jane and michael stern, formerly of Gourmet, presently of Saveur, wrote a column called road food. it took us readers with them as they crisscrossed the continent, finding rinky-dink holes in the wall that served incomparable food, usually home-style cooking. at their recommendation I ate off-the-bone tender chicken and dumplings in the backwoods of new york state, dense ice cream made from jersey cow’s milk at woodside farm in delaware (they called the vanilla ‘maximum moo’), and the lightest, crispiest fried fish sandwich served in a brown paper lunch bag at coleman’s fish market in west virginia. the owner didn’t believe in tartar sauce, saying it distracted from the flavor of the fish. I didn’t argue with him, and I am glad.

woodside farm's creamery wall.

I’ve always been a serious cook, eater and writer, but these three writers are my framework and the horizon I shoot for when I write. honest, fresh, clever–I hope I come close to what they have done.

on to publications.

Gourmet. I’ve moved a lot, and I always schlep my collection with me (1997-2007). the magazine was always wonderful, if a bit tweedy, but in recent years it has evolved into something great. now online only, it’s much more quirky and readable than it was in my parents’ day. they had a subscription for forty years (!) and I grew up eating Gourmet recipes.

Gourmet home runs: moroccan chickpea soup; salmon with wasabi and soy sauces; easiest thanksgiving turkey; zeppoles with orange zest (a childhood favorite).

Living. Martha’s…um…fastidious, and in my eyes, sometimes unnecessarily so (only light brown sugar! always strain the sauce!). but her staff is enormously talented, especially with sweets. I keep my collection of old Living magazines right alongside my Gourmets and have never made a Living recipe that I didn’t love…even if I always use dark brown sugar and don’t strain sauces.

Living home runs: homemade s’mores; cinnamon-rum ice cream; chocolate cinnamon babka.

martha's s'more. digging how the marshmallow kind of oozes down over the chocolate.

Joy of Cooking (1997 edition). mine has a cracked binding and the pages are loose in the yeast bread section. great stuff, basics and otherwise. this is the go-to for every comfort food and classic your little heart can think of, as well as the place to learn method. when I brought home local clams and didn’t have the slightest idea of how to cook them, this is what I turned to.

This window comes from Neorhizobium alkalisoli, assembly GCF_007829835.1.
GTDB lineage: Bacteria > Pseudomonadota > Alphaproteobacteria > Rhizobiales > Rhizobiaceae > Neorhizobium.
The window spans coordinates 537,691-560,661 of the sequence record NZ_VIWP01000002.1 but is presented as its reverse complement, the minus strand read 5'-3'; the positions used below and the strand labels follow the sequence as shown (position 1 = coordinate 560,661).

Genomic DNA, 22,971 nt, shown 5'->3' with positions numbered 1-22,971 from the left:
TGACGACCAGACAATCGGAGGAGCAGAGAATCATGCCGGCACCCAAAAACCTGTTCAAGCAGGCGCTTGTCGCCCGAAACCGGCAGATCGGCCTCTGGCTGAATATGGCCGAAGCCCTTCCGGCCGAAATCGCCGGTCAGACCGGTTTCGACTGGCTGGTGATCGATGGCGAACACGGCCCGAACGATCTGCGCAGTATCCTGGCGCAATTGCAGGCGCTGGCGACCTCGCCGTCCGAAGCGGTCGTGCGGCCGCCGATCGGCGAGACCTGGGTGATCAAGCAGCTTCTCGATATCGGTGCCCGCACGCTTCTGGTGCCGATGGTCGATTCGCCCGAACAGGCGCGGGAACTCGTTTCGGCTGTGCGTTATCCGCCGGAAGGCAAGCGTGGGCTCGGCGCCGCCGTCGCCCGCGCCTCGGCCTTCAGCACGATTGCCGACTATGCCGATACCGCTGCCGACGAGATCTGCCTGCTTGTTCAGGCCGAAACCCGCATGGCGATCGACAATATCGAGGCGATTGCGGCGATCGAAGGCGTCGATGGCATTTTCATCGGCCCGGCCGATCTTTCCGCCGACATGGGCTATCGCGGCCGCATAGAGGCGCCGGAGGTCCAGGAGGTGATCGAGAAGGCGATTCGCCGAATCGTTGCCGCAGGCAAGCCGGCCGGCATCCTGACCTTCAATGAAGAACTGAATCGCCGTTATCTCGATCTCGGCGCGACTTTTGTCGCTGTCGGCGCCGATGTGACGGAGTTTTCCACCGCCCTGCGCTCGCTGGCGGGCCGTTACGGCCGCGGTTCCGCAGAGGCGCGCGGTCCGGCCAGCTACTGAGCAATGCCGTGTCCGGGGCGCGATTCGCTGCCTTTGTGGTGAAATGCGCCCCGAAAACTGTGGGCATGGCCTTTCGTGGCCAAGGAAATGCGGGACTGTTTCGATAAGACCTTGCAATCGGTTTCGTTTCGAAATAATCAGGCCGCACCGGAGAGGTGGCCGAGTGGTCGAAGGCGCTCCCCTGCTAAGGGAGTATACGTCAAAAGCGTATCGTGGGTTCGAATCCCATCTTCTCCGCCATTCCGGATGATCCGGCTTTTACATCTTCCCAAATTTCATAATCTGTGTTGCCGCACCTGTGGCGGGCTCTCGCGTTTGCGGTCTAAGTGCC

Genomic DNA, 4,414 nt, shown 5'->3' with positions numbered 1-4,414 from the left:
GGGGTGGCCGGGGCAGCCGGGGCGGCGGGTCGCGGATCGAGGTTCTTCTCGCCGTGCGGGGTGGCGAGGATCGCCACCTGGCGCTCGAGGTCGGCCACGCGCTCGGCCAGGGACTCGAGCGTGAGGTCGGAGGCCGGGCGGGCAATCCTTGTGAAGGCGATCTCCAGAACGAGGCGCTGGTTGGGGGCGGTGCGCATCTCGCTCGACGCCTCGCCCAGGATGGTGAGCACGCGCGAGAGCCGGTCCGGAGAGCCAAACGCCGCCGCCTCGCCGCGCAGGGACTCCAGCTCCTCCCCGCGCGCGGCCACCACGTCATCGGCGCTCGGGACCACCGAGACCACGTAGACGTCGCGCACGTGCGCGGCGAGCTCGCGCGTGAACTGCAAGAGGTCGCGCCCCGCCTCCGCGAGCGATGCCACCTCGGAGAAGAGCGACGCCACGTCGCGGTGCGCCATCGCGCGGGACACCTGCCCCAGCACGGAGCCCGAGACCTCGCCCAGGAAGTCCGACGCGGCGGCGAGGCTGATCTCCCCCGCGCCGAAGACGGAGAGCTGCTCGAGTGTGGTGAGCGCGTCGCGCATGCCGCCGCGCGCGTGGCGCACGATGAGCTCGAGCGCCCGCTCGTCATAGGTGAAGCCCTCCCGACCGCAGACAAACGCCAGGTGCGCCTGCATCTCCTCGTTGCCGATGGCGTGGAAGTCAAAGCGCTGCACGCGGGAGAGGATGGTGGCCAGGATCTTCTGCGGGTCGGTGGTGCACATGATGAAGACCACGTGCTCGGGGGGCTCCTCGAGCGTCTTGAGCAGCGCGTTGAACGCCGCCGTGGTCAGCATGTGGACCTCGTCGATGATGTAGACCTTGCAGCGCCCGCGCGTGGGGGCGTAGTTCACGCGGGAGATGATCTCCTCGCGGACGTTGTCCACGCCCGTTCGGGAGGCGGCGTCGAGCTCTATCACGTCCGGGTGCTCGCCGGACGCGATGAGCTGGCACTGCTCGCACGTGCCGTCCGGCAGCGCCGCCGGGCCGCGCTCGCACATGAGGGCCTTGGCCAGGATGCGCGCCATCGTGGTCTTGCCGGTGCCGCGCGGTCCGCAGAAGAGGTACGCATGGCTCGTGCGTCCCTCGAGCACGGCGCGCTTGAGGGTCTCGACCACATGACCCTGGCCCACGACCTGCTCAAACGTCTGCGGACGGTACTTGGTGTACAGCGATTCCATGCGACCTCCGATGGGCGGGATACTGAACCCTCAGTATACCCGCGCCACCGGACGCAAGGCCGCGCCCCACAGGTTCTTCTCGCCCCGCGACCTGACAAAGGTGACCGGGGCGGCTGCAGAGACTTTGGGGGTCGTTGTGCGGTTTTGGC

JOC home runs: hot cross buns; really gooey, sticky, dark gingerbread.

who and what do you read? curious.

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I’m grateful that lots of people have said nice things about my cooking, but I’m actually proudest of my disasters. they make a better story at a boring dinner party. what would you rather hear about—the award-winning brownies, or the hateful wretched marzipan so hard that you could have used it to cut diamonds?

I want to wear my disasters like war medals. so let’s get on with it.

a few years ago I made an angel food cake, which I adore. if you’re normal, you can eat it with a fork, or if you’re a heathen like me, you can pick up bits of it with your fingers, squish them into tiny sugary nuggets, and pop them into your mouth. with this thought as temptation, I found a recipe in The Joy of Cooking, that bible of classic recipes, and followed it to the letter. baked it in the right kind of pan with the hole in the middle, the whole bit.

now, an angel food cake is a sponge cake, and thus is supposed to be light and airy. if you let it collapse, you get an F. how to do this? Joy told me to turn the baked cake upside down and poise it over the neck of a wine bottle. (yup.) did it like a good girl. and a minute later watched the cake drop to the counter like a brick in the river.

then there was the pumpkin-chocolate pie last november. oh and it looked so pretty. accidentally whacked it against the oven rack, which made the whole thing flip-flop upside down, splattering pumpkin-chocolate goo 1) into the hot oven 2) onto the hot oven door 3) into the drawer under the oven, conveniently loaded with every pan I own and 4) best of all, around my kitchen, making it look as if I had recently acquired an incontinent schnauzer. I used every rag and napkin in the house to clean up, and still detect a faint smell of burnt chocolate whenever I turn on the oven.

just last weekend I made some crazy-yummy cupcakes called irish car bombs, featuring crazy-yummy baileys buttercream. but tired as I was, I dumped all of the buttercream ingredients together. and soon, once I realized even a team of EMTs with the shiniest state-of-the-art equipment couldn’t resuscitate this, dumped it all into the trash.

as julia child once said, ‘you’re alone in the kitchen’ (and you have to say it like her, out loud, or it doesn’t have the full effect). which means no one needs to know the sordid details of what really happened at 11:45 last night, as long as you recover. good news for me.